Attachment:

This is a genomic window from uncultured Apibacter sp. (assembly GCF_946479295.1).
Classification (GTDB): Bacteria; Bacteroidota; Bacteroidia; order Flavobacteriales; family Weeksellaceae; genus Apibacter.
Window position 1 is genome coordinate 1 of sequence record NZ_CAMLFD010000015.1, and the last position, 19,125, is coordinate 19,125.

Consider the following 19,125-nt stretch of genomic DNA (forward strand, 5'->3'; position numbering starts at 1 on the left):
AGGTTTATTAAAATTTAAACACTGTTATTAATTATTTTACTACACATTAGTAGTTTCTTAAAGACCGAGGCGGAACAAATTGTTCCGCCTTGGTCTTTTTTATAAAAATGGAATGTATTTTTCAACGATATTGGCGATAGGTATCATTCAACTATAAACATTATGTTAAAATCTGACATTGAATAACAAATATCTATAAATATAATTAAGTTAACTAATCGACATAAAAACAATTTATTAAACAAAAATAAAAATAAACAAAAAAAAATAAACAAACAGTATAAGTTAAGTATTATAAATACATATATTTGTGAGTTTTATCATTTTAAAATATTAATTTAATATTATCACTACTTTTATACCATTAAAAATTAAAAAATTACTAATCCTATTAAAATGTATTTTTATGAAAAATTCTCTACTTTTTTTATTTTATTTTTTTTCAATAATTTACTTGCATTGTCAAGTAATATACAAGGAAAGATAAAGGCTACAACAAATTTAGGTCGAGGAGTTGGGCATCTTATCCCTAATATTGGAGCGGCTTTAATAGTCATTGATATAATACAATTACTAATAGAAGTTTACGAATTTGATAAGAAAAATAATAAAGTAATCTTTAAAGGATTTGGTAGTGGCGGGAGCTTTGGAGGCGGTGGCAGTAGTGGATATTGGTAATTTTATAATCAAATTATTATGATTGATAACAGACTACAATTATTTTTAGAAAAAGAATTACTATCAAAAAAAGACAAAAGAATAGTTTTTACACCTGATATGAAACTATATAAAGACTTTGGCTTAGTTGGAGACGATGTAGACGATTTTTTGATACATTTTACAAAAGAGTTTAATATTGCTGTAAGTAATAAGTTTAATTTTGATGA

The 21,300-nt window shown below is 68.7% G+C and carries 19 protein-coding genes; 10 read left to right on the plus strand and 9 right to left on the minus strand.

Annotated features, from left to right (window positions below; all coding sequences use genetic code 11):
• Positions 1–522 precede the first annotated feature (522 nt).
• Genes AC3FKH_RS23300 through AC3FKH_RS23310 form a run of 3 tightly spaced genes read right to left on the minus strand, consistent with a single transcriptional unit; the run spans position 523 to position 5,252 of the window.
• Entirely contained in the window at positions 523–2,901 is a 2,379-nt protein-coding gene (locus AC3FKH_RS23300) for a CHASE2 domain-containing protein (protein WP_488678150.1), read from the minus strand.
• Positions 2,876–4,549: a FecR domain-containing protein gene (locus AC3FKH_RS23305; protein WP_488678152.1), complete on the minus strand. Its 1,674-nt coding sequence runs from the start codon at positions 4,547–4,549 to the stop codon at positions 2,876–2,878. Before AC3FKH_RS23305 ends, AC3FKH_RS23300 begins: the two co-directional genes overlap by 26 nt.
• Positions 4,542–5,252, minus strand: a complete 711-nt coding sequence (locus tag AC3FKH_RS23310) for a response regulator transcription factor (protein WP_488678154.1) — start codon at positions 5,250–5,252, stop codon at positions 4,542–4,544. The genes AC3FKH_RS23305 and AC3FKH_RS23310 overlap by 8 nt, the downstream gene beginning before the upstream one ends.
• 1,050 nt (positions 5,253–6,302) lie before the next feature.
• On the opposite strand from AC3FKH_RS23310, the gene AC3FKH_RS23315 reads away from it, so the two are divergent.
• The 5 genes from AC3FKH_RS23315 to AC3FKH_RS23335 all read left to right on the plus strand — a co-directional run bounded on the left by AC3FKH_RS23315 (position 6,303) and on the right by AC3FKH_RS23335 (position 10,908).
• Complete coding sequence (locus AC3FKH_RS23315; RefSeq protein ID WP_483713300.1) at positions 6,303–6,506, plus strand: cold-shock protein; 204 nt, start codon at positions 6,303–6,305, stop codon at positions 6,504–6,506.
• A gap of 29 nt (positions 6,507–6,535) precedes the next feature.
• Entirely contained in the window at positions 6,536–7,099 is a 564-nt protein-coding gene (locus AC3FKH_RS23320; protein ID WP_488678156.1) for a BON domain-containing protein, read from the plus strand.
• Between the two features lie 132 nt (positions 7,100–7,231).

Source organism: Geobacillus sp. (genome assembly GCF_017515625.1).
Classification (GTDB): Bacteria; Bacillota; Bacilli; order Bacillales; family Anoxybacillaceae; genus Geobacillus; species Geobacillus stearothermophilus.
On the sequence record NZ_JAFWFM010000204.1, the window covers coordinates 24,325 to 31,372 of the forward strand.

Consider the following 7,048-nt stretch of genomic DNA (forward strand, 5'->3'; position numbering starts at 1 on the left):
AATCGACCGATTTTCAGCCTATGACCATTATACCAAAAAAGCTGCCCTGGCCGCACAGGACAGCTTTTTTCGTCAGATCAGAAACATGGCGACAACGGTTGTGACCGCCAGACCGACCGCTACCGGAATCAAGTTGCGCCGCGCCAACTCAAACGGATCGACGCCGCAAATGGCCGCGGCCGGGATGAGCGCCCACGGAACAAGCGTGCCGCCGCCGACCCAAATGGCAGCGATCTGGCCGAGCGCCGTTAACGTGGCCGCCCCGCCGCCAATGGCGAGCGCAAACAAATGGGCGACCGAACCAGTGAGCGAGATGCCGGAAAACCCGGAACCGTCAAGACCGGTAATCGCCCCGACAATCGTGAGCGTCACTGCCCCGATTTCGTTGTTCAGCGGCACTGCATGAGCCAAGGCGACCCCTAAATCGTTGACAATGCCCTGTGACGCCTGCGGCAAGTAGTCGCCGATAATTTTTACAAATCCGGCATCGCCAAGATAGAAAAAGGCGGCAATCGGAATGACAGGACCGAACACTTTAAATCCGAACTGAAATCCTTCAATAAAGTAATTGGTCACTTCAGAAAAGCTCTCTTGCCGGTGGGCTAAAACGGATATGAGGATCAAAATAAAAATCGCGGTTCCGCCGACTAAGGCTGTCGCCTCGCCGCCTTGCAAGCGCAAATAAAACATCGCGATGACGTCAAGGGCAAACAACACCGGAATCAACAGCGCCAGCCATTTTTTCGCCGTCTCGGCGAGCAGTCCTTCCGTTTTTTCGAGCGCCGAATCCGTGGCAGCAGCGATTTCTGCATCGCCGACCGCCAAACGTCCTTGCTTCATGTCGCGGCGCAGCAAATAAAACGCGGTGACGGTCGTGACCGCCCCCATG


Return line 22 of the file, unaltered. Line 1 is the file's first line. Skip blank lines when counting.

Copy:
On the sequence record NZ_JAFWFM010000204.1, the window covers coordinates 24,325 to 31,372 of the forward strand.